For his part, Corcoran, holding degrees from private colleges, has no meaningful ties to our state university system. But it is still difficult to see the motivation for his recent foray into higher education fundraising operations, other than a desire to score political points on some easy targets that can’t fight back. Had Corcoran sought to determine why there are no conservatives on our campuses, or insight into the liberal bias at our schools, as pointed out by Professor Paulson of USF in a series of articles on the subject, one might at least understand his motivation. This pursuit, however, just makes no sense.
Years ago, the state created Direct Support Organizations to enable quasi-private, non-profit groups to support our universities and their missions with scholarships, athletics, and other fundraising activities. These DSO’s include Alumni Foundations, Science Foundations, Booster groups and other entities.
Some of these organizations have employees who are FTE’s of the State of Florida. Given that the role of these employees is to raise private dollars for state universities, it seems logical that they be state employees. Because they are, however, the Florida House has argued it has a right to access all the records of these Foundations and has, on at least one occasion, turned information over to the public that the organizations believe are NOT in the public domain. Corcoran’s goal seems to be to embarrass some of these groups for spending large sums of money on employees, travel and fundraising activities, even without knowing the affect or efficiency of these expenditures.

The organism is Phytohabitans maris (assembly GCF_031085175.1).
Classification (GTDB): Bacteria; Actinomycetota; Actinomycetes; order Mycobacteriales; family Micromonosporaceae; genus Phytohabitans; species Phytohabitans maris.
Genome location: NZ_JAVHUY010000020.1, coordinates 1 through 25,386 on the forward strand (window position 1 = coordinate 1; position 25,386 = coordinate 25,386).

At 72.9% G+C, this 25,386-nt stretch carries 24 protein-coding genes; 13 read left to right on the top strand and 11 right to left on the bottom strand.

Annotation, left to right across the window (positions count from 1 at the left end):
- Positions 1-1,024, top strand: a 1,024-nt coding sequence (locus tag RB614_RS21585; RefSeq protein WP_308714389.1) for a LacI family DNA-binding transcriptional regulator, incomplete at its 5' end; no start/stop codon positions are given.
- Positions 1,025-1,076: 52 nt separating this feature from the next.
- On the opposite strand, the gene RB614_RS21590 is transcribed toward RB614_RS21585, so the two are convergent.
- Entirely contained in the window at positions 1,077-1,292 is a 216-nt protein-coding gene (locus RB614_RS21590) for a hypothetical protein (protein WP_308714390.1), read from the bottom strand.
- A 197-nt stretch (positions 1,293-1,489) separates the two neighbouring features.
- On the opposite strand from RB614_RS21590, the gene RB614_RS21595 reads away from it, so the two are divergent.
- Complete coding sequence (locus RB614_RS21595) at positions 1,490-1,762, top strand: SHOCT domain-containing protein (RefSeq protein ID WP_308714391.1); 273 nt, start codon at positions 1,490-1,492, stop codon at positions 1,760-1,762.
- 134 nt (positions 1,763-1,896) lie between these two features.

There should be no doubt that the salaries and state-paid travel for these groups and employees does, in fact, belong in the public domain, but Corcoran seems to want to go further and bring more and more information into the Sunshine and place strict limits on many of the activities of these organizations.
With plenty of waste in an $82B state budget to explore, Corcoran’s focus on these small groups makes the Speaker look like a bully, simply trying to score political points for himself. To add insult to injury, despite years of being kicked around by the legislature, our universities are thriving in many ways, and now, with state funding levels at all-time lows, the Speaker wants to kick the fundraisers in the teeth simply because he can and he knows they can’t fight back.
While this may or may not affect the morale of the fundraisers, what is more dangerous for the universities is if donors believe their contemplations, deliberations and other communications with state universities is a matter of public record. These benefactors may, instead, choose to work with charities that don’t embarrass their donors by making their information public. In other words, big donors will not communicate with our universities and critical fundraising will suffer.
If Corcoran has a legitimate motivation or purpose for his inquiry, he should reveal it and get to the point of making his point. If he does not, we implore him to move on, pick a meaningful fight, like the corruption that goes on in legislative fundraising where pay-for-play tactics seem more apparent every year and disclosure gets even more limited. Just think how strong Florida’s universities could be if our legislators raised money for them, instead of PAC’s created for no other purpose than to pad the pork barrels of the politicians that run them. Now that fundraising could use a good review!